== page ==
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Tire Chains--Quick Tip

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We’ve all been there.

The weather report is calling for a good accumulation of snow and we’re excited to get our well equipped toy into action, but we need to get the chains on the tires. I’ve been using my 3000 series tractor to plow my hilly ¼ mile driveway for 7 seasons. Every year I just lay out the chains, drive over them, hook-'em and bungee-'em. And usually I’m half-way down the driveway on my hands and knees in the snow trying to untangle the chains that are now wrapped around the axle and reinstalling them in less then optimum conditions.

We’ve all been there.

This year I figured I’d try something different. I jacked-up the rear of the tractor, held the leading edge (first links) of the chains with one hand and just spun the tire about 3/4 of a rotation. Using this method I was able to get the chains on much tighter and more evenly distributed. In fact, after I installed the chains (and before installing the bungee straps) I rotated the tires a few times and found that the chains needed to be retightened by an additional link. In all I'd say the chains were 4 or 5 links tighter then past years. Some on the forums also advise that you can deflate the tires while they are up in the air and reinflate them after the chains are tight. I haven’t tried this and probably wont as I have my tires filled with beet juice.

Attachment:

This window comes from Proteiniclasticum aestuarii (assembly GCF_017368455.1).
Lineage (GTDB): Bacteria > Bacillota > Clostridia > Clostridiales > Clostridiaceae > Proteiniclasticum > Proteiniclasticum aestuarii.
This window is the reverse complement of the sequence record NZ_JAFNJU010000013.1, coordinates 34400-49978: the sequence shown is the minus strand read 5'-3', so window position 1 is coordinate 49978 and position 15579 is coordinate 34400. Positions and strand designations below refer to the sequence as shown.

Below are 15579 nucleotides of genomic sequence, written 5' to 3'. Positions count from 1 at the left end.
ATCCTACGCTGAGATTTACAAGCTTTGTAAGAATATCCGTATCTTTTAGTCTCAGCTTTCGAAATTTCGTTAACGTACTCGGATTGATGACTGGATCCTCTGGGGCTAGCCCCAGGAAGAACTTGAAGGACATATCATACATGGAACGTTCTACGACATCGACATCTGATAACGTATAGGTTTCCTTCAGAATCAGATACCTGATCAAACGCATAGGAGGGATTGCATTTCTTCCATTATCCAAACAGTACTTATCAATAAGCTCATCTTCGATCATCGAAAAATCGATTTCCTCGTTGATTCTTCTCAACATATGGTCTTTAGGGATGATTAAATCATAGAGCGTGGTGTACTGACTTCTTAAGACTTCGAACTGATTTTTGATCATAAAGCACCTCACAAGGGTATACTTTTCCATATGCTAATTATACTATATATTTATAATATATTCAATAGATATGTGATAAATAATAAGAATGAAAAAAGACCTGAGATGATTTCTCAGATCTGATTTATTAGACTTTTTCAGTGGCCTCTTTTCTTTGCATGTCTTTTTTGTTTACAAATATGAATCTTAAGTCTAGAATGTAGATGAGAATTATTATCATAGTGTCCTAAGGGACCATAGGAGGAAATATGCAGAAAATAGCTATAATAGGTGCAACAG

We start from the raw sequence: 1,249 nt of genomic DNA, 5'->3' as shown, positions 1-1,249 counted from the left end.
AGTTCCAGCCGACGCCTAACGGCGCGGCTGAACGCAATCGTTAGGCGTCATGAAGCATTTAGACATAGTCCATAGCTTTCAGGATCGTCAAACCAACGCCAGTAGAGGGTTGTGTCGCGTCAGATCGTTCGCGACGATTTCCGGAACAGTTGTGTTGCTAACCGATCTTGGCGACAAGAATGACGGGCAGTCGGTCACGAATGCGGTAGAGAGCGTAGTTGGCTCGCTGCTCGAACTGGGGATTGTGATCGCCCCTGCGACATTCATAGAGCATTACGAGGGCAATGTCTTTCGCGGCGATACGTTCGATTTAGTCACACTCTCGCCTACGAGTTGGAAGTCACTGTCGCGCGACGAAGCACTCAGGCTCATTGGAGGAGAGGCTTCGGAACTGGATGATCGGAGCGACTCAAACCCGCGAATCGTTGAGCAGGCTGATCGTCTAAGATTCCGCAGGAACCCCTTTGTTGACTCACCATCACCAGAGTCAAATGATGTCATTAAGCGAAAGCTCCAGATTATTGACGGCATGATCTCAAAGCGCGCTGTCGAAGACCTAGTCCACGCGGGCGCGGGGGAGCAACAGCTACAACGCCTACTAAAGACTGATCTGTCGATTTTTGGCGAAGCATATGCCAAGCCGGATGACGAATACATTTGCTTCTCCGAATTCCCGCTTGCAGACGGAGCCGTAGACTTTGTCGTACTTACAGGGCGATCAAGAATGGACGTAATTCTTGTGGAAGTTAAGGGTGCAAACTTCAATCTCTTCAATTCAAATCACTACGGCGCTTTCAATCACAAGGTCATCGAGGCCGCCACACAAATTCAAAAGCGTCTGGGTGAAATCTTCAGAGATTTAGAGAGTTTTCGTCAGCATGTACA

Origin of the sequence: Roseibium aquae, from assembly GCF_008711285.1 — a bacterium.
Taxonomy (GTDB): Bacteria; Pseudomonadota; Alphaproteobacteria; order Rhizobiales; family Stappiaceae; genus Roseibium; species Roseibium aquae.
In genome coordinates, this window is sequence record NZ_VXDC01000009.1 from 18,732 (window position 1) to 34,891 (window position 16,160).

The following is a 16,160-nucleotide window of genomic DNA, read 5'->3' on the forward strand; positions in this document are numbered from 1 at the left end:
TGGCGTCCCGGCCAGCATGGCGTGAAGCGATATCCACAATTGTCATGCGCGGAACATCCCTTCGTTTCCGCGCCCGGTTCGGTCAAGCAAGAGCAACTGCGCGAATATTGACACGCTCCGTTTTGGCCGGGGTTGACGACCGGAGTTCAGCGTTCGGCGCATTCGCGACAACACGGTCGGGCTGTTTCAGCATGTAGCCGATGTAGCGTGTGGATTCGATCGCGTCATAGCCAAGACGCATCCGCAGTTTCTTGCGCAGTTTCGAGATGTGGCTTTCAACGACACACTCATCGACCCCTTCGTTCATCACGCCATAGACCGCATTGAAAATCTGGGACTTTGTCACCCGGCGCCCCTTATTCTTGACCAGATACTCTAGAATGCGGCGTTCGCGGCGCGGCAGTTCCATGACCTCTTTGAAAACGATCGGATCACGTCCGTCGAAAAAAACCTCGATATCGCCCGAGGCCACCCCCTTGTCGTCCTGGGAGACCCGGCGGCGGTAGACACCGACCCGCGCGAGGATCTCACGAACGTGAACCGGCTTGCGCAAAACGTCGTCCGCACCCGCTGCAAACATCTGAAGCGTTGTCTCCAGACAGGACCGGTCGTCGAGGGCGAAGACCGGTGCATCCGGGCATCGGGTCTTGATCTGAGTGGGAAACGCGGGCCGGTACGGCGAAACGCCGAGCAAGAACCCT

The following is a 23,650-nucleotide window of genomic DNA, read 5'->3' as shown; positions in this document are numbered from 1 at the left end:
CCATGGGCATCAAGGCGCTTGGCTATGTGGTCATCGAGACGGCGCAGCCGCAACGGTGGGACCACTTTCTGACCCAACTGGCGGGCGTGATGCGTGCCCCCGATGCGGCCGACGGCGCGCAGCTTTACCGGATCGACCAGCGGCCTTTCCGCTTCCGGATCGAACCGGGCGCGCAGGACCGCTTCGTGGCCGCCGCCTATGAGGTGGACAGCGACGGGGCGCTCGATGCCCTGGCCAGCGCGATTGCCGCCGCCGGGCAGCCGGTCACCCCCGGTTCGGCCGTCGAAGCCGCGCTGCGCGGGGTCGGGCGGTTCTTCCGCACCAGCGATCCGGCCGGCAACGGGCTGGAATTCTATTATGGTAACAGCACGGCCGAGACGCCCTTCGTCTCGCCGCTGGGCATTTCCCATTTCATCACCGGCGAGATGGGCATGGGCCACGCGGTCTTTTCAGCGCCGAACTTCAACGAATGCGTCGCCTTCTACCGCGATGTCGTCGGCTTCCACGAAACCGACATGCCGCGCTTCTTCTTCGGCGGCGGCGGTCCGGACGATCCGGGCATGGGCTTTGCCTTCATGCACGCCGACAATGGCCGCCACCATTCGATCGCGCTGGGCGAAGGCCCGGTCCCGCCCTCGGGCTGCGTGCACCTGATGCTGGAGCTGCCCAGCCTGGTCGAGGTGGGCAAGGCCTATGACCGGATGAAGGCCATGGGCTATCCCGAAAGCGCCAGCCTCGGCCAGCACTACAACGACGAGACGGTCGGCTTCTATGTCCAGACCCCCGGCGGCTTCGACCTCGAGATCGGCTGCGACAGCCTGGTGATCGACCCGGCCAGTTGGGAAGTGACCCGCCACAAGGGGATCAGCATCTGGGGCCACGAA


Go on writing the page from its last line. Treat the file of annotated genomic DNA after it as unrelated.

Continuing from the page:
Even without a deflate/reinflate I didn't get any fender slap and I had much better traction because the tires couldn't slip in the chains. Raising the tractor will be my go-to method for chain installation from now on.
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